On Thursday, 228 GOP lawmakers in Congress told the Supreme Court they believed the landmark Roe v. Wade decision should be overturned.
The lawmakers said the high court should overturn the decisions, which would release its “vice grip on abortion politics.”
The lawmakers filed the new brief this week in anticipation of a major abortion-related case involving the state of Mississippi that the Supreme Court is set to hear in its next term. It’s being viewed as the most significant case dealing with abortion in almost 50 years.
Some people believe the make-up of the current court, which has a 6-3 conservative majority, could lead to the decision either being overturned completely or at least potentially gutted.
In their brief, the lawmakers wrote:
“Congress and the States have shown that they are ready and able to address the issue in ways that reflect Americans’ varying viewpoints and are grounded in the science of fetal development and maternal health.”
The court case that’s being heard by the Supreme Court deals with Mississippi’s state law that currently bans most abortions that happen after 15 weeks of the start of pregnancy.
The state law doesn’t provide any exceptions for incest or rape.
The Supreme Court is expected to hear arguments in the case sometime in the fall, and issue a final decision by June of 2022. That could be a big talking point as the 2022 midterm elections will follow only a few short months after that.
Senate Minority Leader Mitch McConnell is one of the lawmakers who are fighting to support Mississippi’s state law. He and the other lawmakers are requesting that the law be allowed to go into effect in the state.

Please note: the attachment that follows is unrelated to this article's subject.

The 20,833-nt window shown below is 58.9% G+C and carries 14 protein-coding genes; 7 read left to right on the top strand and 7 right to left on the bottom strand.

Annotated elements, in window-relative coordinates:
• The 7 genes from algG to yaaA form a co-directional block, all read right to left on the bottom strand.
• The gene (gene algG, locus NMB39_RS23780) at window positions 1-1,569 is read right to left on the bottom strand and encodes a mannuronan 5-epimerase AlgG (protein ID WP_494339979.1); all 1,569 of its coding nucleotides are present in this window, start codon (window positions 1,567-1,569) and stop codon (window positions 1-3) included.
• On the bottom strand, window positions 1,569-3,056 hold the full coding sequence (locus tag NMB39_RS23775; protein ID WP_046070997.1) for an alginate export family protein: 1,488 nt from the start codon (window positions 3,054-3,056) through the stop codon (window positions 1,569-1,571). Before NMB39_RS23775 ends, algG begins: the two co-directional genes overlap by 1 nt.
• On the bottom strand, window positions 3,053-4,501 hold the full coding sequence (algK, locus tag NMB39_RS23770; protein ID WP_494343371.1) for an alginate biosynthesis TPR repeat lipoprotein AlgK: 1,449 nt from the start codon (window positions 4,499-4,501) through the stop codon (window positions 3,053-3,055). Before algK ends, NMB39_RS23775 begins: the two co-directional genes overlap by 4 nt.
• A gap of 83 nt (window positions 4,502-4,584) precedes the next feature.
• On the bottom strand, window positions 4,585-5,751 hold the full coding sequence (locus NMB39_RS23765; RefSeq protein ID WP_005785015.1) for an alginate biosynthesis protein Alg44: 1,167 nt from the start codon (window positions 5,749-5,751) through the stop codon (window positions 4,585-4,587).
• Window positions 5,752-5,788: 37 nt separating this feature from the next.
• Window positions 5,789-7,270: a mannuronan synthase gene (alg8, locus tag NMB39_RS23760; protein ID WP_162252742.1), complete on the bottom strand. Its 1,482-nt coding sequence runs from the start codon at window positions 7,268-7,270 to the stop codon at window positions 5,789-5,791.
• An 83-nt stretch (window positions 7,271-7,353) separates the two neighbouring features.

The group Americans United for Life is representing the group of lawmakers.
The brief asked the Supreme Court to “affirm the constitutional authority of the federal and state governments to safeguard the lives and health of their citizens, born and not yet born.”
When Roe v. Wade was decided, it legalized abortion across the country prior to what was considered viability. At that time, experts believed viability occurred roughly at 24 weeks of pregnancy.
Now, the GOP lawmakers say the Supreme Court should re-examine that viability line. They say it “binds the States in a one-sided constitutional tug-of-war in which they are subject to intense factual scrutiny on the abortion advocates’ issues but unable to establish the factual basis for their own vital interests.”
After Mississippi passed its new law, it was blocked by various lower courts. The case was brought before them by the Jackson’s Women Health Center, the only clinic that still remains in the state. Their argument was the state’s law was in direct violation of a precedent set by the Supreme Court.
In December 2019, a 5th U.S. Circuit Court of Appeals panel ruled:
“In an unbroken line dating to Roe v. Wade, the Supreme Court’s abortion cases have established (and affirmed and re-affirmed) a woman’s right to choose an abortion before viability. States may regulate abortion procedures prior to viability so long as they do not ban abbortions.”